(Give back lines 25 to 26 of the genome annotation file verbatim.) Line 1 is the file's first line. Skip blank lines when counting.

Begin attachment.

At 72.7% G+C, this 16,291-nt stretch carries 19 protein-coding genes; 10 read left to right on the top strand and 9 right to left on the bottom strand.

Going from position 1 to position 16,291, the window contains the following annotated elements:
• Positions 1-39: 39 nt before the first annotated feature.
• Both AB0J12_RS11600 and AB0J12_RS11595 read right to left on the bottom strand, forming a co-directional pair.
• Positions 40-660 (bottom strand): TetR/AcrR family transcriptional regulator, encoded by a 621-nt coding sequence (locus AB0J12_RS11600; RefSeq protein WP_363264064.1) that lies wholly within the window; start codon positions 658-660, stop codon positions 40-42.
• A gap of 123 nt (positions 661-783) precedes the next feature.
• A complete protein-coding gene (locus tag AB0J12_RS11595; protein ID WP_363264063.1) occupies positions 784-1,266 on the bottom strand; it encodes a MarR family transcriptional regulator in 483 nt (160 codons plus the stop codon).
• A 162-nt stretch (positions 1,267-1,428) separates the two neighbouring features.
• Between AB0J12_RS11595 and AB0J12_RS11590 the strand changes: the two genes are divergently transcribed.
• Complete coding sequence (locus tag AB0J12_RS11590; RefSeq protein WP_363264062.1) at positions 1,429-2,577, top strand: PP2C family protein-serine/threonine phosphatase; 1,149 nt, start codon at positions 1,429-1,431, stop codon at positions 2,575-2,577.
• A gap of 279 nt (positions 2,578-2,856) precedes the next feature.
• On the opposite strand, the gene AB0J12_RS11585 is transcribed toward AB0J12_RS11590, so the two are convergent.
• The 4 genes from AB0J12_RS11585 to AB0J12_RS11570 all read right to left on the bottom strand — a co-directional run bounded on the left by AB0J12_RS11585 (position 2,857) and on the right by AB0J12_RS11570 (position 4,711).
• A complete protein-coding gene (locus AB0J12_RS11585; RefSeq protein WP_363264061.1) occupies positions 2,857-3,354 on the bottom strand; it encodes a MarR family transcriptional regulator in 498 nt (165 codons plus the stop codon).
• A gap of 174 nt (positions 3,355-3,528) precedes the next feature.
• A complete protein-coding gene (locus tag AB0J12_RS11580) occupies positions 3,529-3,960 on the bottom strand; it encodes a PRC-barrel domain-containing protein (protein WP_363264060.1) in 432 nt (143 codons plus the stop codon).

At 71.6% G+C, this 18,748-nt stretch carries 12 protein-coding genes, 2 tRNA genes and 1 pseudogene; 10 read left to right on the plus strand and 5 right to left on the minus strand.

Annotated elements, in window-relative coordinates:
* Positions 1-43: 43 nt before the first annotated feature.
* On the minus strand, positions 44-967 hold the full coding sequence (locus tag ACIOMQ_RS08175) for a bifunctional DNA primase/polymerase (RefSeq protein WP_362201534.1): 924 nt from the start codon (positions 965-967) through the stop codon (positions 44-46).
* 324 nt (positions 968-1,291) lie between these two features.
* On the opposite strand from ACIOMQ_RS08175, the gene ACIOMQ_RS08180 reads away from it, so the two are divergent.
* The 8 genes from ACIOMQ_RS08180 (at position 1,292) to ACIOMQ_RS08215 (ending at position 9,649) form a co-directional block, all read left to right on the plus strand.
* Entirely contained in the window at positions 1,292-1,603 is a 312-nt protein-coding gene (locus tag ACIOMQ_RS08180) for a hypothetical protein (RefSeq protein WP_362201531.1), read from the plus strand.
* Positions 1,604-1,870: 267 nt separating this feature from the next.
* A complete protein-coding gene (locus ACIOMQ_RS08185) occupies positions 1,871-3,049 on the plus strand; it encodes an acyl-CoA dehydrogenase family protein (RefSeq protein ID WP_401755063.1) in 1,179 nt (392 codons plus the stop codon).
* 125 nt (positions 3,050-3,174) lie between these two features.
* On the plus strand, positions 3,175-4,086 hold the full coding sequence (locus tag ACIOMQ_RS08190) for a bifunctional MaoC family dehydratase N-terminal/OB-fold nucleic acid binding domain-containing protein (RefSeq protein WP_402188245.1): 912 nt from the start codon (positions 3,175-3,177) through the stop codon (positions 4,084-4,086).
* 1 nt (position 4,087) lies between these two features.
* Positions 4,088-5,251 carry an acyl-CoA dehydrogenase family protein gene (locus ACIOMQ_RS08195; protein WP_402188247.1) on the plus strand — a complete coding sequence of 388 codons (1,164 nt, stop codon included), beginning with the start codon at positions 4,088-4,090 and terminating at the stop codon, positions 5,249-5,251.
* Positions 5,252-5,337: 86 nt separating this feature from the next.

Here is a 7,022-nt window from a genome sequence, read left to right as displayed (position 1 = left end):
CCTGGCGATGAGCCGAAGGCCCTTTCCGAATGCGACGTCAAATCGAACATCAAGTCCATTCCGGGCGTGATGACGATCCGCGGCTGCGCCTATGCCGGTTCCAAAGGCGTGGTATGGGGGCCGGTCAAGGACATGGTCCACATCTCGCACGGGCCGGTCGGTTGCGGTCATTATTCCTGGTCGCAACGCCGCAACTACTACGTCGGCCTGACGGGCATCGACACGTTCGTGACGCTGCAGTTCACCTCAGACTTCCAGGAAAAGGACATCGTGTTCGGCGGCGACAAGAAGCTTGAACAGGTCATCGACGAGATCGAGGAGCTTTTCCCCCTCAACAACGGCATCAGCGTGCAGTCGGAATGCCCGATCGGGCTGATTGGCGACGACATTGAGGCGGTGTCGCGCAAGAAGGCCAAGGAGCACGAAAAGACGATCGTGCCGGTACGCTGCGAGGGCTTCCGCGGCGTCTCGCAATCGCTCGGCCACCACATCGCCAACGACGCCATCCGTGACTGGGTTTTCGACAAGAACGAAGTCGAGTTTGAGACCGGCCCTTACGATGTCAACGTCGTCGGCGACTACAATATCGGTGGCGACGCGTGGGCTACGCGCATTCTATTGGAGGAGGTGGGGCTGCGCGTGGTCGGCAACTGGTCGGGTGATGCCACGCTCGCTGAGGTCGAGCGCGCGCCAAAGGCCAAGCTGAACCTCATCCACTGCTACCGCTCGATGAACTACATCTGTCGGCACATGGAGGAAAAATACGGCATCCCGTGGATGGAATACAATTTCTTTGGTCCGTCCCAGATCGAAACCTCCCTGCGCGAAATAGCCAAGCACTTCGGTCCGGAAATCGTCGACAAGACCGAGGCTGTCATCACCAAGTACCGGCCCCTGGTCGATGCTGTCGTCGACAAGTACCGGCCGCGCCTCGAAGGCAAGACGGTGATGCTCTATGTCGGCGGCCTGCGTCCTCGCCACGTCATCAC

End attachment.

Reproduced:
* Positions 1,604-1,870: 267 nt separating this feature from the next.
* A complete protein-coding gene (locus ACIOMQ_RS08185) occupies positions 1,871-3,049 on the plus strand; it encodes an acyl-CoA dehydrogenase family protein (RefSeq protein ID WP_401755063.1) in 1,179 nt (392 codons plus the stop codon).